Carnegie Mellon University
April 30, 2019

Giovanni Gravina Receives Graduate Student Teaching Award

By Ben Panko

Mathematical Sciences Ph.D. candidate Giovanni Gravina has been honored with the 2019 Hugh Young Graduate Student Teaching Award.

"I was very grateful for the recognition that I have received for my work and I was reminded of the enthusiasm needed to grow as a teacher," Gravina said of the honor.

"Giovanni takes his teaching extremely seriously and our students really appreciate him," wrote William Hrusa, professor of mathematical sciences and associate department head, in nominating Gravina. "He has been an outstanding citizen around the department."

Hrusa noted that Gravina, who is graduating this year, has substituted or assisted with a wide variety of undergraduate courses in his time at Carnegie Mellon, and has earned the respect of the department's faculty. In 2016, for example, the department entrusted Gravina with assisting a professor having serious health issues because "we had complete faith in him to handle the class on his own if necessary."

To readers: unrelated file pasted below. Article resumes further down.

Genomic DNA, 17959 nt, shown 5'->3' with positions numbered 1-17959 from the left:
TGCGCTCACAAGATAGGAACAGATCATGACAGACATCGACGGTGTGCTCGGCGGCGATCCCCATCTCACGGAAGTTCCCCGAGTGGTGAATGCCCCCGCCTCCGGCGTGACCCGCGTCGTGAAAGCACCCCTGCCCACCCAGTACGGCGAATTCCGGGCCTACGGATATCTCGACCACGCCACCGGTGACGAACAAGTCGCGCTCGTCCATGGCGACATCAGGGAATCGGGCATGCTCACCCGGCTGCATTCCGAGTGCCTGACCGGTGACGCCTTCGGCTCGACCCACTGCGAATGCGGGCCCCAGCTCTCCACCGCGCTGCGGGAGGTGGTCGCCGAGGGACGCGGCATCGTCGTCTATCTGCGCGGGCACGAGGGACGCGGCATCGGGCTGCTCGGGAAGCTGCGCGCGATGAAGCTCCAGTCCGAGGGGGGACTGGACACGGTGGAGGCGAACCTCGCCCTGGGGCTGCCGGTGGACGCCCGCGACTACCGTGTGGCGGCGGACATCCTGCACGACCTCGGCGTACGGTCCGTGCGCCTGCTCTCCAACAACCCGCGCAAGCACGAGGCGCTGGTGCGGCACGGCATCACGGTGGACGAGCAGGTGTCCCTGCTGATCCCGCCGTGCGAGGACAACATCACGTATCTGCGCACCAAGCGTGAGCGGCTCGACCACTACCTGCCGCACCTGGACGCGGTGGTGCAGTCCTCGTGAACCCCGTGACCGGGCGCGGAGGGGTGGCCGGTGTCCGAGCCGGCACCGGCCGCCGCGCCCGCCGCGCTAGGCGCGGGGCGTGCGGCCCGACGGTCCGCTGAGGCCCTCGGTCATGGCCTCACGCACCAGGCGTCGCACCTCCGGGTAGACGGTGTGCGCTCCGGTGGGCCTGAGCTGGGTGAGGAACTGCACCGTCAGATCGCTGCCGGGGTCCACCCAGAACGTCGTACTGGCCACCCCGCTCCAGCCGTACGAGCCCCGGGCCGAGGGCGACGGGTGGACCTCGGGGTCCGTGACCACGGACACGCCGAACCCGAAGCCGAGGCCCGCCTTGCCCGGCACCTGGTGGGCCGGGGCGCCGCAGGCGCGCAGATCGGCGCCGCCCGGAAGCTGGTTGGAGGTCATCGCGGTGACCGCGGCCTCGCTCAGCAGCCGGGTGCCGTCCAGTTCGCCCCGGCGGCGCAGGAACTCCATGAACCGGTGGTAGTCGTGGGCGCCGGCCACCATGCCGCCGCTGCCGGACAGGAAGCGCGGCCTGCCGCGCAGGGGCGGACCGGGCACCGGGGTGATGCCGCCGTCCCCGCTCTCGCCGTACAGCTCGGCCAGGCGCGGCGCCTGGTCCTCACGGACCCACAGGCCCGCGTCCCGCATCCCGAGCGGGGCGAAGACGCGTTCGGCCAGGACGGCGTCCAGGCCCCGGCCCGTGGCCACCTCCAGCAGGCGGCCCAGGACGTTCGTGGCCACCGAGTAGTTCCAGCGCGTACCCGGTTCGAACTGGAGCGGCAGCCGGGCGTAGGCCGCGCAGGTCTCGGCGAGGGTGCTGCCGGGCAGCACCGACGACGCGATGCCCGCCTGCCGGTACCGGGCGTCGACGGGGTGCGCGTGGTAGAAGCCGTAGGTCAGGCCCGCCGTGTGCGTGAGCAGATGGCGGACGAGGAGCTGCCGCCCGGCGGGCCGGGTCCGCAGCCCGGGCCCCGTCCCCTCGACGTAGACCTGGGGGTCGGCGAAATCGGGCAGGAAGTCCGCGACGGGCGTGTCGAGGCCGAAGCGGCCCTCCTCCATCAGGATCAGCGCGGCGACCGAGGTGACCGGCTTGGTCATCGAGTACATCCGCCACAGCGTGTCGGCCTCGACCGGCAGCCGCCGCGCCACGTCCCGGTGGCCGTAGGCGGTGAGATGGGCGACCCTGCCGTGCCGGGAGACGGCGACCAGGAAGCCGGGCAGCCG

"His office hours were always well attended, and our students often mentioned his name with a tone of camaraderie, as if Giovanni was someone they felt very comfortable with," Associate Teaching Professor Dana Mihai wrote about her experience teaching with Gravina in 2015. "Throughout the class I came to rely on Giovanni with confidence that everything will be done well."

Several of Gravina's former students also wrote letters attesting to Gravina's teaching prowess.

"His thoughtfulness, respect for students and genuine interest in helping us learn still stand out to me," wrote junior Meredith Wong about Gravina's teaching of her 2017 Differential Equations course. "I felt like he genuinely cared about my and other students' learning because he was so expressive in his teaching and was always willing to put in the extra time to make sure we understood things."

"He was always exceptionally prepared, well-spoken, and attentive to the needs of the class," fifth year scholar Newton Xie wrote about Gravina. "His instruction set a high bar for excellence and helped ease my transition academically during my first semester at the university."